The Canterbury Tales is in a church, will it be heated?
Yes....but this is a very old stone building, so we would recommend wearing warm clothes.
Isn't Chaucer written in 700yr old Middle English? Will I understand it?
Yes, because we're not using the original Middle English dialect. Like many of the great translations of Chaucer (Levi, Coghill, etc.) we will be using a modern dialogue; but you can expect verse, poetry, rhyming, even some Shakespeare!
We have small children, will the performances be suitable for them?
We believe that it is crucial for children and young people to see live theatre, so our productions are always made suitable for all ages. (If you have very young children - 4yrs and under - you may wish to consider how well they can concentrate for two and half hours). We would say that The Canterbury Tales is best suited to ages 8 - 108.
Can we bring our own alcohol?
No. As GSC is responsible for what alcohol is consumed on site we kindly ask that all alcohol is purchased from our onsite bar.
Is there a bar?
Yes. There will be a bar serving beers and wine, tea, coffee and soft drinks. Apart from flapjacks, crisps and confectionery there will be no food on sale.
Is seating provided?
Yes. We provide seating for our audiences, set out in a theatre style, subject to availability.
Is the seating reserved?
No. Seating is unallocated. Once you have booked your ticket, this guarantees you a seat, but we do not reserve a seat number for you. Simply turn up and choose your seats when you arrive. The earlier you arrive, the more choice you have.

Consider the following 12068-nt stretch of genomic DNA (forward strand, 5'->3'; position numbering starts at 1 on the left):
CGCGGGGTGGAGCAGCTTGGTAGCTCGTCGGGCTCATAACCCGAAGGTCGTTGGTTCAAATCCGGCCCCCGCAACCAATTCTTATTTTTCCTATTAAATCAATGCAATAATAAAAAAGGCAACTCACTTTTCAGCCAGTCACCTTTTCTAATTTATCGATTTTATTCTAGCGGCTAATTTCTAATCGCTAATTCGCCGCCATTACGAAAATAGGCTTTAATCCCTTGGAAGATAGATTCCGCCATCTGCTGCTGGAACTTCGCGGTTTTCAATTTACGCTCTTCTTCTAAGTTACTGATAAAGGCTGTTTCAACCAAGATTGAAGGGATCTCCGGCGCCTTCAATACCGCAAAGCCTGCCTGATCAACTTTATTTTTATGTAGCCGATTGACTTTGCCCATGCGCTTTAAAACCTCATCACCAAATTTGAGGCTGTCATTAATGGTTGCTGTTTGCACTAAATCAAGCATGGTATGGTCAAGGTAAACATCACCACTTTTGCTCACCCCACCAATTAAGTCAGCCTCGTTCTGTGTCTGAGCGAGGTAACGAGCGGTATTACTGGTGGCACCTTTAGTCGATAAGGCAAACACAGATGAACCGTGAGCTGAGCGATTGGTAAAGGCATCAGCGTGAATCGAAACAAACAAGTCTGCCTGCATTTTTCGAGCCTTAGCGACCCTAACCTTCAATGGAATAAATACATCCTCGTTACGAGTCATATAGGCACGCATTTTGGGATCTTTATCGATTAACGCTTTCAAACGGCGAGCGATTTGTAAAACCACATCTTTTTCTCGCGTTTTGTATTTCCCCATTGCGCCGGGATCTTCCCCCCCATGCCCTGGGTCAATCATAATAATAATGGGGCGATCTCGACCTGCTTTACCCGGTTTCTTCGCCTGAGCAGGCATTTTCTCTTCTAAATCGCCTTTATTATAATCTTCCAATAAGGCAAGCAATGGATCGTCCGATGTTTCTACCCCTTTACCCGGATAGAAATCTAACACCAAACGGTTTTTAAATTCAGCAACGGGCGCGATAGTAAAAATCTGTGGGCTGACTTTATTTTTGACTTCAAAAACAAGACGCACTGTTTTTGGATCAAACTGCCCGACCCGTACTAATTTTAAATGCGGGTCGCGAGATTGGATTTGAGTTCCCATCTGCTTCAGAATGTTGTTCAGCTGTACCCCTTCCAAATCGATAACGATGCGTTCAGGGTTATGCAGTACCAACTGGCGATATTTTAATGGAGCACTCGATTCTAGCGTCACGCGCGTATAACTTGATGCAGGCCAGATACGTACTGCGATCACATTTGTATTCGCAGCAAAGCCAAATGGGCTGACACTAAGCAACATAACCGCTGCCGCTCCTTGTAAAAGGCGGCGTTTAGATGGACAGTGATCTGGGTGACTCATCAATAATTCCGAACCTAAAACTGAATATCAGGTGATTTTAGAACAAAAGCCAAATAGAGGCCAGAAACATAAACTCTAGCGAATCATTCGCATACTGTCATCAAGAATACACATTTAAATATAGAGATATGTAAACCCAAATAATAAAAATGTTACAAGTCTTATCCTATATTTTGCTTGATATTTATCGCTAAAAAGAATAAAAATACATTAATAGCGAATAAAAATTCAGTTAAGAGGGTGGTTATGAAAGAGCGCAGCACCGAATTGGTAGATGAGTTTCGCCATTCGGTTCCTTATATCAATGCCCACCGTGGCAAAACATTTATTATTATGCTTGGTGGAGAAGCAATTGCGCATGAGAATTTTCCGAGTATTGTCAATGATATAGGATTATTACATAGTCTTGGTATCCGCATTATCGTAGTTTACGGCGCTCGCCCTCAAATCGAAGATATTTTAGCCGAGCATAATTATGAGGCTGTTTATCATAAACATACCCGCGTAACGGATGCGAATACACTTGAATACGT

What if the seats are sold out?
If the seating is all sold out for a particular performance, our Box Office will let you know.
Are there toilets?
Are dogs allowed at the performances?
We regret that only Guide Dogs are allowed to attend the performances. Please be aware there may be effects, amplified music and gunshots in the production.
Where can we park?
Click here for Venue & Directions info.
Can we take photos/videos?
No. The taking of photographs and videos is strictly prohibited.
Is the dialogue updated, or is it Shakespeare’s
The performance will always be Shakespeare’s original text and not modernised, although the setting of the play might well be modern. Productions have been set in the 1790s, 1920s, 1930s and 1960s for example.